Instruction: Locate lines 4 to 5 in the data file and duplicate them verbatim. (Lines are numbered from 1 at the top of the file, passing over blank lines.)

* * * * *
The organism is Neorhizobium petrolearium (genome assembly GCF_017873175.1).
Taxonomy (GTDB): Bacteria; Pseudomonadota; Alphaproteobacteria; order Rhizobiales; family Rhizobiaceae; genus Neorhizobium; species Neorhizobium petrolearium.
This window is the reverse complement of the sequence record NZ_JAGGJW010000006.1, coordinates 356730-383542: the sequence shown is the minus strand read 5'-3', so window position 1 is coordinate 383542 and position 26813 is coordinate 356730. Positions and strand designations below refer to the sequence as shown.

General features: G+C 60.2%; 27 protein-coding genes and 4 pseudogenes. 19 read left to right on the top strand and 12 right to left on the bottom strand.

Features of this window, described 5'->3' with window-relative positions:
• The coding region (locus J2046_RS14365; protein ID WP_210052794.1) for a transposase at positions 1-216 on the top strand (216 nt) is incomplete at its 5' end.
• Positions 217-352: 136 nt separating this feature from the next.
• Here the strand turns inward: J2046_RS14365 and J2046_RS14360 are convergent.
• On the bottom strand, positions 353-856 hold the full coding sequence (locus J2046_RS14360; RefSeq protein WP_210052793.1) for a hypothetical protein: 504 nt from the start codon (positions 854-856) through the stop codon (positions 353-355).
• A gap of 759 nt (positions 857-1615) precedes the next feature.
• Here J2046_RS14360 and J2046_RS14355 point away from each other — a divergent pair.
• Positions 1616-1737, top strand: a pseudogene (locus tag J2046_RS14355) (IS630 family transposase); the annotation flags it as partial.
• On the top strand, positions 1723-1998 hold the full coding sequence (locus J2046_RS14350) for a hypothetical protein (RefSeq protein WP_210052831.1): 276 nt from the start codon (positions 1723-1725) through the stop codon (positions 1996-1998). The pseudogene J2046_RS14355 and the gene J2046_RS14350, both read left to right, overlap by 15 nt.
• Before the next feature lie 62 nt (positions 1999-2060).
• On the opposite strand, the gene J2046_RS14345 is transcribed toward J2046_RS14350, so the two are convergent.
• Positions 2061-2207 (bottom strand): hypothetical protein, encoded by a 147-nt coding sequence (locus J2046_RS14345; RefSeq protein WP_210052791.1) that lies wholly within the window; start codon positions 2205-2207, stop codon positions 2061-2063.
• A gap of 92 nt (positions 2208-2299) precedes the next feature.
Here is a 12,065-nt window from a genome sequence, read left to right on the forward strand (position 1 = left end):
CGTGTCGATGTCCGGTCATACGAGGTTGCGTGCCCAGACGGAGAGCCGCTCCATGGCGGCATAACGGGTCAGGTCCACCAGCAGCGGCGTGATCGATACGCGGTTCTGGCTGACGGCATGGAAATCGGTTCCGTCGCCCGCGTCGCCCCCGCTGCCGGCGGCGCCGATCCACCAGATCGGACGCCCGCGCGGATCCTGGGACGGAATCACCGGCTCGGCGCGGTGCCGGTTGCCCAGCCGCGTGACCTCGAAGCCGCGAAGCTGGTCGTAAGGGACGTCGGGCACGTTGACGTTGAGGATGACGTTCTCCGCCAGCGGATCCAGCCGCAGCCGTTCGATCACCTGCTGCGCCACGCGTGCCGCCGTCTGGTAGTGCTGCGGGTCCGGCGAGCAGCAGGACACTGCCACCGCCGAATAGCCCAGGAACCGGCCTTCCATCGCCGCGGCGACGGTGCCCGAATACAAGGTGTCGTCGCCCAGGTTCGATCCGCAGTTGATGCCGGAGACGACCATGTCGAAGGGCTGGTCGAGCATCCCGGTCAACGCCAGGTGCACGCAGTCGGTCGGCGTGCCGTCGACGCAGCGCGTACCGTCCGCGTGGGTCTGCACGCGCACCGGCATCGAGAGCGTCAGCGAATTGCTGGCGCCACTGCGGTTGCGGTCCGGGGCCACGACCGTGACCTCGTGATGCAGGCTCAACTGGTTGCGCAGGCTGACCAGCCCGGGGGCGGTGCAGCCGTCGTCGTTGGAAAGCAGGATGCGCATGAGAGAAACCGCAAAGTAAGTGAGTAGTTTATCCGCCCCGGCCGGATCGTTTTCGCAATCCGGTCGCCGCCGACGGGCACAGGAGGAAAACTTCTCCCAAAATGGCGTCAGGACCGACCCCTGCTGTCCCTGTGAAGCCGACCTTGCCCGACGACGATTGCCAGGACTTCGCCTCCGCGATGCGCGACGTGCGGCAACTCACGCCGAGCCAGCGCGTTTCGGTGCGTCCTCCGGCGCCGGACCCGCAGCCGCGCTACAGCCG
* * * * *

General features: G+C 60.2%; 27 protein-coding genes and 4 pseudogenes. 19 read left to right on the top strand and 12 right to left on the bottom strand.

Features of this window, described 5'->3' with window-relative positions: